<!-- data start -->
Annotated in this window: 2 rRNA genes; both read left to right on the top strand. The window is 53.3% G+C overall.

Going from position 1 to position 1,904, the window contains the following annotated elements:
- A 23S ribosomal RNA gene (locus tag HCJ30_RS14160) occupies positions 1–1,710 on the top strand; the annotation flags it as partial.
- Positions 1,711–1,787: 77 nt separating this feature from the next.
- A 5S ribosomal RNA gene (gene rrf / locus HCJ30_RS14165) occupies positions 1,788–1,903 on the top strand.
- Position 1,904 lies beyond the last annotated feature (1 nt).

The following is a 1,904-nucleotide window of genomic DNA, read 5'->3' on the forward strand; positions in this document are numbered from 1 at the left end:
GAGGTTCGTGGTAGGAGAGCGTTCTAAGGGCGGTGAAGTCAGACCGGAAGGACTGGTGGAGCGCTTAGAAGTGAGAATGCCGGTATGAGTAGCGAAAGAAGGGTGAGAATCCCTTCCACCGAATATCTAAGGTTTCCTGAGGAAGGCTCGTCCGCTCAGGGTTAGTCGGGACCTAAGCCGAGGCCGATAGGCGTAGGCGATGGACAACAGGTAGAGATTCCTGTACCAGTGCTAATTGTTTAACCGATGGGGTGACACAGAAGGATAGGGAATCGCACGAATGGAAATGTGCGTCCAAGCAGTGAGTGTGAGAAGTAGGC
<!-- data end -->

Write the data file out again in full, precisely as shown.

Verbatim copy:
Annotated in this window: 2 rRNA genes; both read left to right on the top strand. The window is 53.3% G+C overall.

Going from position 1 to position 1,904, the window contains the following annotated elements:
- A 23S ribosomal RNA gene (locus tag HCJ30_RS14160) occupies positions 1–1,710 on the top strand; the annotation flags it as partial.
- Positions 1,711–1,787: 77 nt separating this feature from the next.
- A 5S ribosomal RNA gene (gene rrf / locus HCJ30_RS14165) occupies positions 1,788–1,903 on the top strand.
- Position 1,904 lies beyond the last annotated feature (1 nt).

The following is a 1,904-nucleotide window of genomic DNA, read 5'->3' on the forward strand; positions in this document are numbered from 1 at the left end:
GAGGTTCGTGGTAGGAGAGCGTTCTAAGGGCGGTGAAGTCAGACCGGAAGGACTGGTGGAGCGCTTAGAAGTGAGAATGCCGGTATGAGTAGCGAAAGAAGGGTGAGAATCCCTTCCACCGAATATCTAAGGTTTCCTGAGGAAGGCTCGTCCGCTCAGGGTTAGTCGGGACCTAAGCCGAGGCCGATAGGCGTAGGCGATGGACAACAGGTAGAGATTCCTGTACCAGTGCTAATTGTTTAACCGATGGGGTGACACAGAAGGATAGGGAATCGCACGAATGGAAATGTGCGTCCAAGCAGTGAGTGTGAGAAGTAGGC